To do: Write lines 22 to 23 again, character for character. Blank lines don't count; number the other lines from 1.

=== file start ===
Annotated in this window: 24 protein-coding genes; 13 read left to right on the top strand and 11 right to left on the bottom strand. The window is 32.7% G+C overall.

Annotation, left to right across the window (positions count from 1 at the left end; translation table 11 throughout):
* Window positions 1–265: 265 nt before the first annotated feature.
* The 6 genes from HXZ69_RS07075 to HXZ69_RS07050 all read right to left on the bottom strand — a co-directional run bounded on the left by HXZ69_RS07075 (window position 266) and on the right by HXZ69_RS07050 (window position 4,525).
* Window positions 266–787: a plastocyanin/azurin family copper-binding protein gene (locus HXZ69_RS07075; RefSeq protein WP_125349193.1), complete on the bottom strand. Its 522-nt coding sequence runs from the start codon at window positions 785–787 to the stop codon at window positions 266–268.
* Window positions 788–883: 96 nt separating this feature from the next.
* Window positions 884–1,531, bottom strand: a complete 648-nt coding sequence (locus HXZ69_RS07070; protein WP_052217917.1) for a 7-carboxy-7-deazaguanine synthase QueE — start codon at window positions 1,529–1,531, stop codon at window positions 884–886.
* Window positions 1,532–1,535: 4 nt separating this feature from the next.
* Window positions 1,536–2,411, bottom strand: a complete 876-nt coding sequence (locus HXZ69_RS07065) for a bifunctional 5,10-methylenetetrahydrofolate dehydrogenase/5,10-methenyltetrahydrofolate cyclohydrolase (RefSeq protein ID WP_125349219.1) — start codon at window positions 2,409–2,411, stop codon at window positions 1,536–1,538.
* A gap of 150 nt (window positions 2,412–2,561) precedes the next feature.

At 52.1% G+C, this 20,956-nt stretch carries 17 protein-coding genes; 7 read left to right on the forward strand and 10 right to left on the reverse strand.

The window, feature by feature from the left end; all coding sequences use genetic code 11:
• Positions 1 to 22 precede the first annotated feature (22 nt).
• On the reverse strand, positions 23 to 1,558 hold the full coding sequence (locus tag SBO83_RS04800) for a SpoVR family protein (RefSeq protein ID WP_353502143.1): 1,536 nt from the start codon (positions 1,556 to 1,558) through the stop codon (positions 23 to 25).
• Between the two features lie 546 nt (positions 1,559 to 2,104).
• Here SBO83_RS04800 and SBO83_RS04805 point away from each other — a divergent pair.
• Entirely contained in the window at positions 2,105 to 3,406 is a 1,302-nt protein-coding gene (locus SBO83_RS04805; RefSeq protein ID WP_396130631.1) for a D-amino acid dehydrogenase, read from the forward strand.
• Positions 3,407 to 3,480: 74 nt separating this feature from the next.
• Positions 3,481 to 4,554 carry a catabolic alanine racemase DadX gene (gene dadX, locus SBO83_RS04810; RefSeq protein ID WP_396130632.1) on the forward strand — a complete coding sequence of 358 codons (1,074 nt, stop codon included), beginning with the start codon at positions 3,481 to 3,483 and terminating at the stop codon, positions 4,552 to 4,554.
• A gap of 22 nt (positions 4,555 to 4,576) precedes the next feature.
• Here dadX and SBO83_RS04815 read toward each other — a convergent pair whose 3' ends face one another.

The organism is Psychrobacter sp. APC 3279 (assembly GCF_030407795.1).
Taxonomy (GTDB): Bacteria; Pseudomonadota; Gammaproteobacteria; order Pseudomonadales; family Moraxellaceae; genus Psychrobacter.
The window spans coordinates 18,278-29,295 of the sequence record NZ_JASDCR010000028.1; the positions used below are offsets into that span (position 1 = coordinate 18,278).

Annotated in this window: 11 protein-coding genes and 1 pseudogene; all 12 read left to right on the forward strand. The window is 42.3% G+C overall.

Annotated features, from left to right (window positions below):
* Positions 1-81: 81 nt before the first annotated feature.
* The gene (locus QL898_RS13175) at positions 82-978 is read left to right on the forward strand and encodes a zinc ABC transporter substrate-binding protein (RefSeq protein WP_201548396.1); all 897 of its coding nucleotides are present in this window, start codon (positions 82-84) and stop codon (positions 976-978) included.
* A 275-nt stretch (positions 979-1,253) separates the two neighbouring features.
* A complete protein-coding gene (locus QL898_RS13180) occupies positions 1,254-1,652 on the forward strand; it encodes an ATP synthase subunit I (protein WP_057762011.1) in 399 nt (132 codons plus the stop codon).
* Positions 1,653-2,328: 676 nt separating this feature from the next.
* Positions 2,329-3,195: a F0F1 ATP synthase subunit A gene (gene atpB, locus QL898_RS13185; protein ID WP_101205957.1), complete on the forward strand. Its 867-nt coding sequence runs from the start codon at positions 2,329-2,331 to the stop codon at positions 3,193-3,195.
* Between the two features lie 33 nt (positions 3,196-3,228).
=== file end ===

The organism is Psychrobacter sp. APC 3279 (assembly GCF_030407795.1).
Taxonomy (GTDB): Bacteria; Pseudomonadota; Gammaproteobacteria; order Pseudomonadales; family Moraxellaceae; genus Psychrobacter.